OpEd: Space Shuttle Past and future

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OpEd: Space Shuttle Past and future

By ARNOLD D. ALDRICH

posted: 29 August 2005

11:42 am ET

While recognizing the “compromises” noted in Brian Berger’s article “Discovery Opens Last Chapter for Space Shuttle Born of Compromise ” [Aug. 15, page 1], I would like to point out that there were several major state-of-the-art technology challenges which NASA took on in order to make the space shuttle system happen. These technology developments were key to achieving the space shuttle system that has flown so many unique space missions over the last two and one half decades, many of which no other vehicle can fly, such as satellite repair/retrieval, large cargo return to Earth and space station assembly .

From my perspective, particularly significant examples are:

– Development of the Space Shuttle Main Engines (SSME). The most advanced materials within reach at the time were brought together in a throttleable liquid oxygen/liquid hydrogen design that is able to operate at extremely high internal pressures and temperatures, enabling it to achieve unparalleled engine performance among rocket engines, which prevails to this day. I personally view the SSME as one of the most remarkable machines man has created.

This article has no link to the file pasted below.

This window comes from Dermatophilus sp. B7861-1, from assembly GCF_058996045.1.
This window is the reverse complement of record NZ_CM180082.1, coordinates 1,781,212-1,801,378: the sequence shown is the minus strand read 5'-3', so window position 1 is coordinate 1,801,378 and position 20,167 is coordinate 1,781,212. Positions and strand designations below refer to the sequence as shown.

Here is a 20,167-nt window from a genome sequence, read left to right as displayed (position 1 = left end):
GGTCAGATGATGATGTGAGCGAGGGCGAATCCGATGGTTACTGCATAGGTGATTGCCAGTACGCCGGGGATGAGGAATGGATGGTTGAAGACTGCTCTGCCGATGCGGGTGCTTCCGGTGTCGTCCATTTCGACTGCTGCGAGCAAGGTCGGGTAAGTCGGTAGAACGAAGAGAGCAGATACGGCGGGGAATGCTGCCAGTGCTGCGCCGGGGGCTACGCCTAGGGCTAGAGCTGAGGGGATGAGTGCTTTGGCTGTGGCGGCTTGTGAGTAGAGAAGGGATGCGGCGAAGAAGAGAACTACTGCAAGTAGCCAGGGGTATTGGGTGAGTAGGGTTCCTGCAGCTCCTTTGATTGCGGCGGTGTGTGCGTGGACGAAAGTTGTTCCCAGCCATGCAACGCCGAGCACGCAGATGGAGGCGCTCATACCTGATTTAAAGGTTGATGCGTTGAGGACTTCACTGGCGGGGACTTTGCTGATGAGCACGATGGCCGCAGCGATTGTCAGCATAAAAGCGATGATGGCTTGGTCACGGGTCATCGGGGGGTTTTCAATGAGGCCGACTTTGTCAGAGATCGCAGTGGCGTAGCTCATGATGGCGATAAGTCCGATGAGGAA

– Development of the space shuttle four-string, digital, fly-by-wire, fail operational, fail safe avionics system.

At the time, such an avionics system did not exist in operational flight vehicles. The shuttle system was evolved from a development test program conducted at NASA Dryden Flight Research Facility using an F-8C Crusader as a flying test bed. I believe the shuttle was the first operational vehicle to fly using such a system, although the Air Force also was experimenting with one for use on the F-16, which began flying in the same time period.

This system has enabled the space shuttle to be two-fault tolerant for failures across many of its vital subsystems with fraction-of-a-second response times which are necessary during time-critical ascent flight phases. Of course today, many airplanes and other flight systems use multi-string, digital, fly-by-wire avionics systems that are second- and third-generation evolutions of the type of system that was developed for the shuttle.

– Development of the space shuttle orbiter thermal protection system. Previous spacecraft had flown with single-use ablative materials to dissipate the heat of re-entry. In addition to being reusable, the orbiter system had to be extremely light weight to meet vehicle performance goals, conform to the idiosyncrasies of the aerodynamic mold lines of the vehicle and fly successfully through the combined stresses of the flight profiles for both ascent and entry.

The thermal silica tiles (20,000-30,000 depending on which orbiter), together with their vehicle attachment system, while requiring significant between-flight maintenance, have proven to be highly effective and damage tolerant in providing safe entries for both the orbiter and the crew. (To great misfortune, however, the sensitivity to impact of the wing leading edge carbon-carbon panels, generally a harder material than the tiles, was somehow underappreciated during the events leading up to STS-107 and its tragic flight).